(Reuters) – Cambodian fisherman Tin Yusos tucks into a meal of the previous day’s catch with his wife and granddaughter aboard a boat which doubles as their home moored by the banks of the Tonle Sap River.
They plan to set out for another day of fishing in the area of the Tonle Sap and Mekong rivers, though his expectations are low.
“There are no big fish anymore,” said Tin Yusos, 57. In the past, he could get a haul of about 30 kilogram (66 lb) of fish a day. Now he often catches just over one kilogram, worth about 15,000 riel ($3.69).
Experts blame hydropower projects, sand mining, deforestation, wetland conversion and climate change for dramatic drops in water levels in the region’s rivers, severely disrupting fishing and threatening food supplies for millions.
The Mekong typically swells in the rainy season where it converges with the Tonle Sap River, causing an unusual reversed flow into the Tonle Sap Lake, filling it up and providing bountiful fish stocks.
But in recent years, the flows to Southeast Asia’s largest lake have at times been delayed, a factor blamed on drought and hydropower dams upstream on the Mekong.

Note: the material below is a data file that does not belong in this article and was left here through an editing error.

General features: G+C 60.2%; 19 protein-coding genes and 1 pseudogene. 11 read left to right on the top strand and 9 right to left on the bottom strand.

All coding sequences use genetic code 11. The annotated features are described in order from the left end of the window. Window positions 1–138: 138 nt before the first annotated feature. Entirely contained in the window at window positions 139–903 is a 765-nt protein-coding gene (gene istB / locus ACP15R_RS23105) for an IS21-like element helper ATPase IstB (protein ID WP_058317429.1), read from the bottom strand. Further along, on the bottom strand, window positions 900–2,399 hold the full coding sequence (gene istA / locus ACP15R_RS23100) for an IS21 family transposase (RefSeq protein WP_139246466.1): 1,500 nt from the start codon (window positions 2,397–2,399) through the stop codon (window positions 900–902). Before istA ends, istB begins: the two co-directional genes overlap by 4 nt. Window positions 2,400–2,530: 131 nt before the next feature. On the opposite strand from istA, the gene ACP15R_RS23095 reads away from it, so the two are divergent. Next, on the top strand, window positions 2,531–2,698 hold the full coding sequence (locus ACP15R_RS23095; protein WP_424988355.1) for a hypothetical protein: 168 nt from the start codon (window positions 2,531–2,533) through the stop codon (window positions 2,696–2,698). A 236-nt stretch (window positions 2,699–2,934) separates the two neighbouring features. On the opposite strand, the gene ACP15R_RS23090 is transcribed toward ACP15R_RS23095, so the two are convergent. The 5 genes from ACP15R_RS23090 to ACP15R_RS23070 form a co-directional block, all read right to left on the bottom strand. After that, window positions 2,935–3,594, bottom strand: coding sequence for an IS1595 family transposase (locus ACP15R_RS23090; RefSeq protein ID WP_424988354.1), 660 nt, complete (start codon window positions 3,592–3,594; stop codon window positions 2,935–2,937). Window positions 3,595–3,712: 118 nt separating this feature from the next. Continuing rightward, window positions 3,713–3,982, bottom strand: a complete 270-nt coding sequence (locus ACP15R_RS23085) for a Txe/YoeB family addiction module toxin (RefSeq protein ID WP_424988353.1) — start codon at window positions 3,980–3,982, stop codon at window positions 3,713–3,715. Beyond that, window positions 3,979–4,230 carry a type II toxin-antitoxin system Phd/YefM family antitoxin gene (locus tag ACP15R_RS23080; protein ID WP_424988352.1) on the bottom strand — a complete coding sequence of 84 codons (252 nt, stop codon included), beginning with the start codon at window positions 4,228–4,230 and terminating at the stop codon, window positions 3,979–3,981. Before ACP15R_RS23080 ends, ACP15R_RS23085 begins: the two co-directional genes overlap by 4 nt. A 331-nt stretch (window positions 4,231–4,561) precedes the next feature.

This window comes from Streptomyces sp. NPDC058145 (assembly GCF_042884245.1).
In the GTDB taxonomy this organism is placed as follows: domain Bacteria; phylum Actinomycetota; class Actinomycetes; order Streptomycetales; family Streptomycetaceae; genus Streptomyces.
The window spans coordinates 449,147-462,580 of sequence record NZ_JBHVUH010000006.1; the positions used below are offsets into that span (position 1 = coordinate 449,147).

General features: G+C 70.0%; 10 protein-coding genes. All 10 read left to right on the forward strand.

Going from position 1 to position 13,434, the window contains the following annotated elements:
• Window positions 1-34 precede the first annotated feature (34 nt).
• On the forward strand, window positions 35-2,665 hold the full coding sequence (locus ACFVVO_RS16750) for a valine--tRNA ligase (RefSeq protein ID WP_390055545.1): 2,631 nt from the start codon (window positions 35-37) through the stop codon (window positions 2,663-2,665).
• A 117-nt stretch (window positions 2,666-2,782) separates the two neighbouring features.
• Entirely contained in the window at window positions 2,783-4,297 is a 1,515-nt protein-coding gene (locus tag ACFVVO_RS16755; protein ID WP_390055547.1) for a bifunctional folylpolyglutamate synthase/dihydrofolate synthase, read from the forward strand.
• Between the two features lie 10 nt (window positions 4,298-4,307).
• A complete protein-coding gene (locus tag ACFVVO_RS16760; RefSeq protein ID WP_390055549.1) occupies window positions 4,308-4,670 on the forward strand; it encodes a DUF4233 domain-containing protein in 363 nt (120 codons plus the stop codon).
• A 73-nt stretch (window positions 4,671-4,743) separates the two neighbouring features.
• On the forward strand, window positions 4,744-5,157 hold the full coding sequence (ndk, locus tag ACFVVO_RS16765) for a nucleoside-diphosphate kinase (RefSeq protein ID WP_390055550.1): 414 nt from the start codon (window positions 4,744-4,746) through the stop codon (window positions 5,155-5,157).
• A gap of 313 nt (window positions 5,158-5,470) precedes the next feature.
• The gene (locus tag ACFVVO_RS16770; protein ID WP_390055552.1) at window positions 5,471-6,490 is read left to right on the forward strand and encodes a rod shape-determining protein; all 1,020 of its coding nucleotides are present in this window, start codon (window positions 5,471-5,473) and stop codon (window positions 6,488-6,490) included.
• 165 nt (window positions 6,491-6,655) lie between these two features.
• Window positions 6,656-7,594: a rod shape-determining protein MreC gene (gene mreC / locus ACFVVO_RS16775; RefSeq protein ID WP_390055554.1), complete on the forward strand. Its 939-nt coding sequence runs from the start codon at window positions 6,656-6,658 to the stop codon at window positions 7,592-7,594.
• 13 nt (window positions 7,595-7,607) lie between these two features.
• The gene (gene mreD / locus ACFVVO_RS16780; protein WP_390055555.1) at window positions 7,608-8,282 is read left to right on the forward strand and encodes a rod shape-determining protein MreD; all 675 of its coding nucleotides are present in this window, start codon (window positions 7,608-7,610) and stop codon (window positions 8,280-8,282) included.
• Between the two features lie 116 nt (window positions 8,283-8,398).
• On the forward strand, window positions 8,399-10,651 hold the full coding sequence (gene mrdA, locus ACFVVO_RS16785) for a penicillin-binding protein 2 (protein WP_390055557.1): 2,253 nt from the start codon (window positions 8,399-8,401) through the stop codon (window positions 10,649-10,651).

Whether or not China’s 11 dams are harming downstream countries dependent on the 4,350 km (2,700 mile) river has become a geopolitical issue, with the United States urging Lower Mekong nations like Thailand, Vietnam and Cambodia to demand answers.
Marc Goichot, an expert on the region’s waterways at the World Wide Fund for Nature (WWF), said dams and sand mining in particular can contribute to a loss of fish.
“Basically the entire system is under stress and changing,” he said. “We need to address the root causes of those changes and re-establish the key processes like movement of fish.”
Ly Safi, 32, another Cambodian fisherman, said that this year’s catch had been his worst and he felt trapped in a livelihood with little future.
“Some fishermen could save up some money and have left to do businesses on land, but for us we can’t.”